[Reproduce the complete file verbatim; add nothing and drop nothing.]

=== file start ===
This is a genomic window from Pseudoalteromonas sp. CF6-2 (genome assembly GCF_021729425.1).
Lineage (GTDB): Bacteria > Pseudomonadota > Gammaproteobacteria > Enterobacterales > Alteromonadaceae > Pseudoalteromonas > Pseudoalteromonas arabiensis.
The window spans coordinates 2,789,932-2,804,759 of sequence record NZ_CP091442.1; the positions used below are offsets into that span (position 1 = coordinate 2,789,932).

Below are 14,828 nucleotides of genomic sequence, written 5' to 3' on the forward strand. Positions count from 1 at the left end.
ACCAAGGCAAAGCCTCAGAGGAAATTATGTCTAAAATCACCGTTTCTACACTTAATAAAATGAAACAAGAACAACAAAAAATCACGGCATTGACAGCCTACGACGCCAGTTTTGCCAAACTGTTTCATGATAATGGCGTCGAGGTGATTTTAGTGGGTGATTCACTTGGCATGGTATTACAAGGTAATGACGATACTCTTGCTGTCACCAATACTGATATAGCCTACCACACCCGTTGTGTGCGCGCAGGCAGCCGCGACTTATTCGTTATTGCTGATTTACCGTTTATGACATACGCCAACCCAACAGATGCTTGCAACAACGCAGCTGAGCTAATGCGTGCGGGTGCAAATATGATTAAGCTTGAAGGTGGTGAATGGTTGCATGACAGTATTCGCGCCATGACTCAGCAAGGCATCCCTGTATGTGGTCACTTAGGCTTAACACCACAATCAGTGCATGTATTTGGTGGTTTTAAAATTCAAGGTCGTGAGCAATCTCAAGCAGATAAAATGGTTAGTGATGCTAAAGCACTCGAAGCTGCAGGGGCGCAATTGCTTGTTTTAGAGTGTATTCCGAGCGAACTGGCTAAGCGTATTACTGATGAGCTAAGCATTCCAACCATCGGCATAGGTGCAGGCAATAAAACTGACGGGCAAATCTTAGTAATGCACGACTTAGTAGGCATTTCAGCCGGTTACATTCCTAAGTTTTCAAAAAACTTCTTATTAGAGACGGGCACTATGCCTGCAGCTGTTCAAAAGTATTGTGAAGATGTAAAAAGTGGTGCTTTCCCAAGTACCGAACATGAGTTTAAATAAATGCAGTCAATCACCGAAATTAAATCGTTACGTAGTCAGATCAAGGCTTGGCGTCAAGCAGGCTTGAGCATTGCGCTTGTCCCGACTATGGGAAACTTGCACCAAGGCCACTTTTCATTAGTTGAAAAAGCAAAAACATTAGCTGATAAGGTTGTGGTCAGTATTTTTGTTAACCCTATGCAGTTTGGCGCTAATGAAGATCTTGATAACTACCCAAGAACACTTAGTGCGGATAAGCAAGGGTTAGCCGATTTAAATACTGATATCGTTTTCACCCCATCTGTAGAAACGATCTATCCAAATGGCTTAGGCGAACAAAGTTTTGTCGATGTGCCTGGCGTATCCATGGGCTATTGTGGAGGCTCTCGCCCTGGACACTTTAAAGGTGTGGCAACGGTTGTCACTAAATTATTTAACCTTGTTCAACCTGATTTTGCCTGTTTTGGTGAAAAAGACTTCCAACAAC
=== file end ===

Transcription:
This is a genomic window from Pseudoalteromonas sp. CF6-2 (genome assembly GCF_021729425.1).
Lineage (GTDB): Bacteria > Pseudomonadota > Gammaproteobacteria > Enterobacterales > Alteromonadaceae > Pseudoalteromonas > Pseudoalteromonas arabiensis.
The window spans coordinates 2,789,932-2,804,759 of sequence record NZ_CP091442.1; the positions used below are offsets into that span (position 1 = coordinate 2,789,932).

Below are 14,828 nucleotides of genomic sequence, written 5' to 3' on the forward strand. Positions count from 1 at the left end.
ACCAAGGCAAAGCCTCAGAGGAAATTATGTCTAAAATCACCGTTTCTACACTTAATAAAATGAAACAAGAACAACAAAAAATCACGGCATTGACAGCCTACGACGCCAGTTTTGCCAAACTGTTTCATGATAATGGCGTCGAGGTGATTTTAGTGGGTGATTCACTTGGCATGGTATTACAAGGTAATGACGATACTCTTGCTGTCACCAATACTGATATAGCCTACCACACCCGTTGTGTGCGCGCAGGCAGCCGCGACTTATTCGTTATTGCTGATTTACCGTTTATGACATACGCCAACCCAACAGATGCTTGCAACAACGCAGCTGAGCTAATGCGTGCGGGTGCAAATATGATTAAGCTTGAAGGTGGTGAATGGTTGCATGACAGTATTCGCGCCATGACTCAGCAAGGCATCCCTGTATGTGGTCACTTAGGCTTAACACCACAATCAGTGCATGTATTTGGTGGTTTTAAAATTCAAGGTCGTGAGCAATCTCAAGCAGATAAAATGGTTAGTGATGCTAAAGCACTCGAAGCTGCAGGGGCGCAATTGCTTGTTTTAGAGTGTATTCCGAGCGAACTGGCTAAGCGTATTACTGATGAGCTAAGCATTCCAACCATCGGCATAGGTGCAGGCAATAAAACTGACGGGCAAATCTTAGTAATGCACGACTTAGTAGGCATTTCAGCCGGTTACATTCCTAAGTTTTCAAAAAACTTCTTATTAGAGACGGGCACTATGCCTGCAGCTGTTCAAAAGTATTGTGAAGATGTAAAAAGTGGTGCTTTCCCAAGTACCGAACATGAGTTTAAATAAATGCAGTCAATCACCGAAATTAAATCGTTACGTAGTCAGATCAAGGCTTGGCGTCAAGCAGGCTTGAGCATTGCGCTTGTCCCGACTATGGGAAACTTGCACCAAGGCCACTTTTCATTAGTTGAAAAAGCAAAAACATTAGCTGATAAGGTTGTGGTCAGTATTTTTGTTAACCCTATGCAGTTTGGCGCTAATGAAGATCTTGATAACTACCCAAGAACACTTAGTGCGGATAAGCAAGGGTTAGCCGATTTAAATACTGATATCGTTTTCACCCCATCTGTAGAAACGATCTATCCAAATGGCTTAGGCGAACAAAGTTTTGTCGATGTGCCTGGCGTATCCATGGGCTATTGTGGAGGCTCTCGCCCTGGACACTTTAAAGGTGTGGCAACGGTTGTCACTAAATTATTTAACCTTGTTCAACCTGATTTTGCCTGTTTTGGTGAAAAAGACTTCCAACAAC